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HR's Epic Journey

As Human Resource Executive® celebrates its 30th anniversary, CHROs weigh in on the most important HR developments over the past three decades and what major new changes loom on the horizon.

Friday, May 12, 2017
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Johnna Torsone, longtime executive vice president and chief human resources  officer at the business-services company Pitney Bowes, can look back on her career and see how it mirrors the radical changes in HR over the last three decades.

The Albany Law School grad spent the first half of her career as a labor and employment attorney, joining the Stamford, Conn.-based firm in 1990 and working on labor-law and diversity issues before becoming its chief human resource officer in 2003. Like her own career, the focus of HR has become less legalistic and bogged down by rote functions such as payroll and benefits administration, and more about building a winning culture at Pitney Bowes and developing its top executives.

"The transformation of human resources from more or less an administrative, strictly employee-relations function to more of a strategic business partner" is the most dramatic change that Torsone says she's witnessed in her 27 years dealing with employment and HR issues at Pitney Bowes.

Torsone is one of the HR executives who's held a front-row seat for 30 years of dramatic transitions in their field. It has been an era when sweeping changes in the wider American workplace -- with the rise of a service economy and booming high-tech and financial sectors -- revolutionized the art and the science of human resources. Gone forever is the notion of HR as a second-tier administrative function, tied to negotiated labor contracts or tasked with complying with a raft of federal equal-opportunity mandates. In its place: The 21st century human resource executive, who works closely with the CEO in developing key business strategies that affect the firm's bottom line while creating a culture to retain the most talented workers and attract promising millennials to a vibrant, socially committed firm.

"It's been gradual, but I do think there's been a much stronger realization over the course of that time frame that HR is a critical function to a business," says John Murabito, executive vice president for human resources and services at Cigna, the Philadelphia-based health insurance giant, noting the strong C-suite awareness of a concept that barely existed in the late 1980s: "human capital."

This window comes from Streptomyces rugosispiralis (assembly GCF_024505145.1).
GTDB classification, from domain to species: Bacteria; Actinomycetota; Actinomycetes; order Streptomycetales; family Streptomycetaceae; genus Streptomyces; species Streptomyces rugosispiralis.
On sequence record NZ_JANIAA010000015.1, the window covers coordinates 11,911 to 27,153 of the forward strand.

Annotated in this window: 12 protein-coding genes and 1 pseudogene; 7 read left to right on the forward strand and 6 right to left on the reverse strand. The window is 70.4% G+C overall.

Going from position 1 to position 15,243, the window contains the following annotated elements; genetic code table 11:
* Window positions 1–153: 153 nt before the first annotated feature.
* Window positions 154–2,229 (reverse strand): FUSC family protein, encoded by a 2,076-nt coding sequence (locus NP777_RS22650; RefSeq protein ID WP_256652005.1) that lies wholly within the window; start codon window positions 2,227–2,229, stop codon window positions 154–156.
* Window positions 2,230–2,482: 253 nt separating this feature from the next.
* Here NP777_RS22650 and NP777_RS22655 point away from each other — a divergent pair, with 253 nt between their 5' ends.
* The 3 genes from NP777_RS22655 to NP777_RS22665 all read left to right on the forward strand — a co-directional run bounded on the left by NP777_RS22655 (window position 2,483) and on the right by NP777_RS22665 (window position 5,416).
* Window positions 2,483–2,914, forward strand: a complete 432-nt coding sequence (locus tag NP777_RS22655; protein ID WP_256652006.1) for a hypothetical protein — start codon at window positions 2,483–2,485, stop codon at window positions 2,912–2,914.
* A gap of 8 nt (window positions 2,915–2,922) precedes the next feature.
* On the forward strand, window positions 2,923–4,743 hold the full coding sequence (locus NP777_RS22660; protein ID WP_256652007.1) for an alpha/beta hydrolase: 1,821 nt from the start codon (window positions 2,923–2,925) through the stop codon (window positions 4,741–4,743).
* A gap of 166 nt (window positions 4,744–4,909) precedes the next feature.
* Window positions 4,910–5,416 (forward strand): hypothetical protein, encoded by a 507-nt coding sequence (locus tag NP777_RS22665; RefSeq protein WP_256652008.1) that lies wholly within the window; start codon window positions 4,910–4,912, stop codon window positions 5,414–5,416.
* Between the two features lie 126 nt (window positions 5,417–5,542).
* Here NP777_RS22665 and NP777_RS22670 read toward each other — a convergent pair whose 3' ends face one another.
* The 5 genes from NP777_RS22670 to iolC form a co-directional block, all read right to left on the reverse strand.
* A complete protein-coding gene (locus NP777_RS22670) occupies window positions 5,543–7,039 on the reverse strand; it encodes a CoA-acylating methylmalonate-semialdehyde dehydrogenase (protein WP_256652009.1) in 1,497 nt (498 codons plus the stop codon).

Yesterday and Today

To help celebrate the 30-year anniversary of Human Resource Executive®, we talked to a half-dozen leaders in the HR field to pick their brains about what have been the most important developments in people management over the past 30 years, what major new changes loom on the horizon, and what are some of the skills that will be required for the HR executive of the future.

What's clear from these conversations is that the modern history of managing human relations is, in some ways, deeply intertwined with the broader tale of how business and the workplace have evolved during those same years -- as the U.S. economy transitioned from its sturdy manufacturing roots to one based more on innovation and service.

Darryl Robinson, executive vice president and chief human resource officer at Dignity Health, the San Francisco-based hospital system, has watched that epic transition since he graduated in 1981 with a labor relations degree from Michigan State and took a job in Kansas City with the steelmaker then known as Armco, which had a strong union and a bustling factory floor. Some 36 years later, he says he can still see the bright flash of molten steel.

The younger Robinson was eager to negotiate labor contracts and got the opportunity at Armco and his next job at Mead Paper, where he says he helped strike 18 different labor deals. Although he still deals with unionized nurses in his current post at Dignity Health, the HR veteran says the job now involves less negotiation and more creativity. "In the last 10 years the focus has been on strategy . . . how do you take an organization that is not performing well and help it to be great."

For many HR executives, the downsizing of manufacturing and the transition of the workforce became a significant storyline as the millennium turned. At Pitney Bowes, Torsone says executives saw early on that many of its Connecticut factory jobs would vanish, and HR was tasked with developing a transition program that would train blue-collar employees in computers or other skills, as well as English language classes. Says Torsone: "We knew this work was going [away], so we were very transparent about why this was happening -- and we trained them."